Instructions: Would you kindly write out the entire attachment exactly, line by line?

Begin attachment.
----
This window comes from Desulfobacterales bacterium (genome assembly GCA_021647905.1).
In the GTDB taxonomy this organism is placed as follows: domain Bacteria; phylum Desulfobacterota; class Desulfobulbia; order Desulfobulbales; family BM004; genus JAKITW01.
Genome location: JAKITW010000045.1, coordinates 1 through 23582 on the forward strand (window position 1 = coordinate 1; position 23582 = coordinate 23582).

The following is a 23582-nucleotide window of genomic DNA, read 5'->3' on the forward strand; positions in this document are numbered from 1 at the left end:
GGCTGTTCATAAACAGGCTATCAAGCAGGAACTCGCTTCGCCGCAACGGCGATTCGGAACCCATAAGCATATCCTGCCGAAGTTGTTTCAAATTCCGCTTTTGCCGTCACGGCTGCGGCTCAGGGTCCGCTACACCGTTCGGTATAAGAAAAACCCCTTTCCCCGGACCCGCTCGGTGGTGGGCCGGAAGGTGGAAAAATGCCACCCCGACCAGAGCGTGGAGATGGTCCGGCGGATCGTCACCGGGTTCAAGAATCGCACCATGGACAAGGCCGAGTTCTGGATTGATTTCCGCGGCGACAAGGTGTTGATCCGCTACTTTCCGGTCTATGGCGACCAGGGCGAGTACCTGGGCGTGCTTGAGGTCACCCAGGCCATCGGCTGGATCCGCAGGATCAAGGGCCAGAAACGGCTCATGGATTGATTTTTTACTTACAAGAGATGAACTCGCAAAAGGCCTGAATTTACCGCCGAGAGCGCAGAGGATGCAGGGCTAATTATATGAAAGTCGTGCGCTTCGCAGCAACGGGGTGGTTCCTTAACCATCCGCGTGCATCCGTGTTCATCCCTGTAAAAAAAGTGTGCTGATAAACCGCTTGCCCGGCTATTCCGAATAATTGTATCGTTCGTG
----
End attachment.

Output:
This window comes from Desulfobacterales bacterium (genome assembly GCA_021647905.1).
In the GTDB taxonomy this organism is placed as follows: domain Bacteria; phylum Desulfobacterota; class Desulfobulbia; order Desulfobulbales; family BM004; genus JAKITW01.
Genome location: JAKITW010000045.1, coordinates 1 through 23582 on the forward strand (window position 1 = coordinate 1; position 23582 = coordinate 23582).

The following is a 23582-nucleotide window of genomic DNA, read 5'->3' on the forward strand; positions in this document are numbered from 1 at the left end:
GGCTGTTCATAAACAGGCTATCAAGCAGGAACTCGCTTCGCCGCAACGGCGATTCGGAACCCATAAGCATATCCTGCCGAAGTTGTTTCAAATTCCGCTTTTGCCGTCACGGCTGCGGCTCAGGGTCCGCTACACCGTTCGGTATAAGAAAAACCCCTTTCCCCGGACCCGCTCGGTGGTGGGCCGGAAGGTGGAAAAATGCCACCCCGACCAGAGCGTGGAGATGGTCCGGCGGATCGTCACCGGGTTCAAGAATCGCACCATGGACAAGGCCGAGTTCTGGATTGATTTCCGCGGCGACAAGGTGTTGATCCGCTACTTTCCGGTCTATGGCGACCAGGGCGAGTACCTGGGCGTGCTTGAGGTCACCCAGGCCATCGGCTGGATCCGCAGGATCAAGGGCCAGAAACGGCTCATGGATTGATTTTTTACTTACAAGAGATGAACTCGCAAAAGGCCTGAATTTACCGCCGAGAGCGCAGAGGATGCAGGGCTAATTATATGAAAGTCGTGCGCTTCGCAGCAACGGGGTGGTTCCTTAACCATCCGCGTGCATCCGTGTTCATCCCTGTAAAAAAAGTGTGCTGATAAACCGCTTGCCCGGCTATTCCGAATAATTGTATCGTTCGTG